Institute for War and Peace Reporting | Giving Voice, Driving Change

Dushanbe Fears Taleban Encroachment

Alarm bells ring in Dushanbe as the Taleban advance towards the Tajik border.
By Vladimir Davlatov

The authorities in Dushanbe fear the Afghan conflict may spill over into Tajikistan.


Journalists who have visited the Tajik side of the border say they have seen military manoeuvres and heavy artillery fire close to the frontier.


"Tajikistan cannot be indifferent to events unfolding very close to its southern borders, which pose a growing threat to peace and security in the region and beyond," said the President of Tajikistan, Emomali Rakhmonov.


Russian solidiers patrolling the Tajik border with Afghanistan were forced to close the Sherkhan Bandar-Nizhny Pyandj checkpoint after the Taleban seized an area close to the frontier.


While an Taleban incursion onto Tajik territory is not expected, forces on the border have been strengthened and placed on alert, according to Major General Alexander Markin, head of the federal border service in Tajikistan.


Recently four artillery rounds exploded on the Tajik side of the frontier. As the region is not heavily populated, no one was injured and nothing destroyed, but border guards are concerned that such accidents could reoccur.


Rakhmonov has held an extraordinary meeting with security chiefs, highly-placed Russian military personnel and diplomats to discuss the situation in Afghanistan and its repercussions for Central Asia.


He believes the Afghani conflict should be placed on the agenda for the forthcoming summit on the CIS Treaty for Collective Security, to be held in Bishkek.


"Actions by the Taleban are multiplying the number of victims and further damaging the already ravaged Afghan economy, which risks becoming a permanent source of terrorism and narcotics, undermining regional and global security," he said.


The arrival of the Taleban in northern Afghanistan and the seizure of the strategically vital city of Talukan, could uproot tens of thousands of people. Russian border guards report that around 900 Afghans have already moved to the flood plain of the Pyandj river border.About 135,000 refugees have also moved to the north-eastern part of the Takhor province, close to the Tajik-Afghan border.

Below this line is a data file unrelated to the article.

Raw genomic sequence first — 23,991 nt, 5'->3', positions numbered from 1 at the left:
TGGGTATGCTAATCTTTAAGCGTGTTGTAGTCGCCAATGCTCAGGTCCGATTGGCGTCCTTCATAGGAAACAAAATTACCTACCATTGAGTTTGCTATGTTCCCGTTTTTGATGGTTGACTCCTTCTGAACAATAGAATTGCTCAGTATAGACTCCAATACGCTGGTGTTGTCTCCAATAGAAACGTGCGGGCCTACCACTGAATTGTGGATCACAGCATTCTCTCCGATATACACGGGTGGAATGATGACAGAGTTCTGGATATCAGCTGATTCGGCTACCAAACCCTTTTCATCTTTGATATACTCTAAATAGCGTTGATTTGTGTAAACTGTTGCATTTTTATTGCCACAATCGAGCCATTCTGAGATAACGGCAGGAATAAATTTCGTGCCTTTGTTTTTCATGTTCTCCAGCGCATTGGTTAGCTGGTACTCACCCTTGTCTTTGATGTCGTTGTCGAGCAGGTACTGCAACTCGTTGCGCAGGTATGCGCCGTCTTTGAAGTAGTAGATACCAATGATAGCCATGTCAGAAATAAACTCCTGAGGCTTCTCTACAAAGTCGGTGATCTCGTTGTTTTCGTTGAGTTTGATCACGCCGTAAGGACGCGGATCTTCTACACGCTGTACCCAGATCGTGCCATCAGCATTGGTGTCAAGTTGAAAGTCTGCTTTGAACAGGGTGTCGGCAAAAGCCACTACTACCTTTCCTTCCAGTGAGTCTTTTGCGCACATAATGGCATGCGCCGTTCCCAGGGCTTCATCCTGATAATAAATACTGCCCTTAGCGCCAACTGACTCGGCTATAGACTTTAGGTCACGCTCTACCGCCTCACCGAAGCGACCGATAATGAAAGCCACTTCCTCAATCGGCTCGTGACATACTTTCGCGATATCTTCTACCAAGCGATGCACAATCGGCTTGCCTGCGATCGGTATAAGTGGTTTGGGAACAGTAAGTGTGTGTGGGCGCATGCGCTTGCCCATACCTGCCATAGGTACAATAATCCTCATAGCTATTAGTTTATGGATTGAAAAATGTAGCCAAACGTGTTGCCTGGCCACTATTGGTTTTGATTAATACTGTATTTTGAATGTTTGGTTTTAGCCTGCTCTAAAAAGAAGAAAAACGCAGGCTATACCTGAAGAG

"You cannot rule out the possibility that this mass of people, who are trying to avoid cold and starvation, will attempt to enter Tajik territory," said the Tajik Minister for Foreign Affairs Talbak Nazarov. He added that the international community should turn its attention to the refugee problem in Afghanistan if a humanitarian catastrophe is to be avoided.


For their part, Russian border forces have vowed that they will not allow a mass, uncontrolled entry of Afghan refugees into Tajikistan. "They will be allowed onto Tajik territory, but they will be held here until the Dushanbe takes a decision concerning their future," said a high-ranking Russian officer.


The 201st Russian motorised division, stationed in Tajikistan, Russian border forces and detachments of the Tajik Defence Ministry recently held a two-day military training exercise in the south of the country, with the aim of developing joint manoeuvres in case the situation on the border deteriorates further.


Some experts believe that the training was also an exercise in arm-flexing, for the benefit of the Taleban.


Reports on the Taleban advance towards the border have also spread alarm among Tajik citizens, who have already experienced the horrors of their own five-year civil war. "Are we going to war again?" one elderly woman asked a group of journalists. "The Taleban are already close to Dushanbe. Does that mean we'll have to flee again?" another women asked, tearfully remembering her own experience as a refugee.


Maybe that experience explains a groundswell of sympathy for any Afghans who are forced across the border. As one Tajik commentator told IWPR, "During the civil war, Tajik refugees were given refuge in Afghanistan for several years, now it is our turn to give them aid and support."


Vladimir Davlatov is a regular IWPR contributor